Miami Dolphins’ second-half secret? ‘We train harder,’ players agree

Cameron Wake (91) and Ndamukong Suh call an impromptu meeting at the quarterback, sandwiching Bryce Petty of the Jets. (Photo by Al Bello/Getty Images)

Cameron Wake (91) and Ndamukong Suh call an impromptu meeting at the quarterback, sandwiching Bryce Petty of the Jets. (Photo by Al Bello/Getty Images)

The Dolphins just won a game in frigid conditions, their reward being another important game in frigid conditions.

Dolphins teams aren’t supposed to thrive in such situations, the theory went, just as surely as they can’t perform in December and can’t find ways to close out games.

Right?

Wrong. Anyone who has even casually followed this season knows the Dolphins got off to a miserable start (1-4) but are one of the hottest teams in the NFL (on an 8-1 roll). And what Saturday’s 34-13 victory over the New York Jets proved once again is how successful they are in finishing games, which could lead to them finally finishing a season in style.

It’s no accident that the Dolphins outscored the Jets 21-0 in the third quarter. The Dolphins have become such a second-half team that they now have outscored opponents by 58 points in the second half and overtime this season, which entering Sunday was the second-best differential in the NFL behind Denver’s plus-66.

The reason most players point to? Fitness.

“We train harder, I think,” cornerback Byron Maxwell said. “We’re smart when we’re training but at least me, I try to take it to the edge every time I’m out there at practice. You could tell it’s starting to pay off. We’re more conditioned when we get to the fourth quarter and we just feel stronger. It’s like it’s time to finish.”

Quarterback Matt Moore: “We’re well-conditioned. That’s kind of been a theme all year for us.”

Hearing such talk is a bit ironic now. It was 35 degrees at kickoff for the Jets game, and the Dolphins’ next assignment is a Christmas Eve date in Buffalo, where the forecast calls for game time temperatures in the upper 30s and, naturally, wind. In other words, polar (literally) opposite of what the Dolphins train in most of the year, especially during training camp. Doesn’t matter.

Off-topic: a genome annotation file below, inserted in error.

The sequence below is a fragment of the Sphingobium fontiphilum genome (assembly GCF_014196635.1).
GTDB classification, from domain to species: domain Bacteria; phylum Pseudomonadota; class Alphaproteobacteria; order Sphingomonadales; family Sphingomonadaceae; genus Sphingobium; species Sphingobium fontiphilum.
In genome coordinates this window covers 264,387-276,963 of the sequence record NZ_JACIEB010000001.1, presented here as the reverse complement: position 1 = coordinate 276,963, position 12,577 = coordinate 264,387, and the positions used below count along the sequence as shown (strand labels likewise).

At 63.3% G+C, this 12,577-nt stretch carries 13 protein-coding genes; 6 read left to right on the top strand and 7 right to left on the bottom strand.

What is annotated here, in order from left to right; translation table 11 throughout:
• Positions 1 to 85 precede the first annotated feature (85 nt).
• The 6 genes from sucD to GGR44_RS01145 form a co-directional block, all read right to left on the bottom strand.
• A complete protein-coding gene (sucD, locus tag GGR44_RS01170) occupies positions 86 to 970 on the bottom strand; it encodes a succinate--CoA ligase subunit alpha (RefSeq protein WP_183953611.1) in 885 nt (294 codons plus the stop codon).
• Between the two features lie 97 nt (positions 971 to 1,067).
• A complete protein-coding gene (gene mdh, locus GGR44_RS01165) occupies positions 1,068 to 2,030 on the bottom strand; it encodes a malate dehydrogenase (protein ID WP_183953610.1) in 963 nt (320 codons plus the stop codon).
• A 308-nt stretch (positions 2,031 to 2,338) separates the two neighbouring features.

“You’re in a different type of shape,” safety Michael Thomas said. “That’s it.”

Right tackle Ja’Wuan James credited rookie coach Adam Gase, who has begun ramping up practices as the day goes on to better simulate the demands the season and games put on the body.

“A lot of the more high-intense stuff is later in practice, when he said you’ll be tired,” James said. “I think at the end of games, we’re just being in better condition.”

That’s not the only factor. To a lesser extent, players credited halftime adjustments. But only so much can be changed in the few minutes teams have in their locker rooms. There’s only so much Gase can say — or wants to say. He admits he’s no Knute Rockne with halftime pep talks.

“That’s not my style,” he said. “Guys do a good job. They get themselves juiced up pretty good.”

Gase wishes that were always the case. When the topic was first brought up, he joked that second-half surges could be attributed to “slow starts and then picking it up.

“I don’t know,” he added. “It’s something that we actually talked about. What if we actually got something going in the first quarter, how different maybe some of these games would be?”

Gase said his players “are in great shape and they stay aggressive and they don’t let a couple of bad things early affect them.”

Example: The Jets scored a touchdown on their first possession, a 75-yard drive, and were quickly marching toward another score when Cameron Wake burst in for a strip-sack that Ndamukong Suh recovered. It was a turning point. Once the avalanche of Dolphins points started, Suh and Wake turned it up even more.

Guard Jermon Bushrod said he considers himself lucky to have Suh and Wake on his side. Jets offensive linemen?

“That’s a tough situation to be in, man,” Bushrod said. “You’re down a couple of scores. It’s Wake, it’s Suh, it’s (Andre) Branch. All of them are just beasts.”

Wake quickly added an interception, the first of his NFL career. He became the first Dolphin since Jason Taylor in 2006 to force a fumble and make an interception in the same game. Gase described Wake in Taylor-like terms.

“When you watch him in a game, in my head, I almost feel like he has got like 30 sacks, because I feel like I see him doing his sack dance like five times a game,” Gase said. “The guy is unbelievable. He finds a way to make huge plays at the most critical situations of the game. He’s one of those great players that has that ability to where he knows it’s the right time where something amps up in him and he makes a play. That’s what you need out of your playmakers.”

Wake finished with two tackles, a sack, three quarterback hits, a pass defensed and the forced fumble. Suh had five tackles, three tackles for loss and the recovery. In short: A case could be made it was the best combined performance the duo has had in their two seasons together.

The Dolphins went into the season with Wake on a snap count but realized that at age 34, he has plenty left. Saturday, he played 42 snaps. Suh was in on 60 snaps, or 79 percent of the 76 defensive plays.

“He reminds me of a Reggie White-type,” Maxwell said of Suh. “… I’m looking at him and I’m like, ‘This dude is huge.’ ”

Put it together and you have a Dolphins team that’s 9-5 — and still believing it’s not finished.

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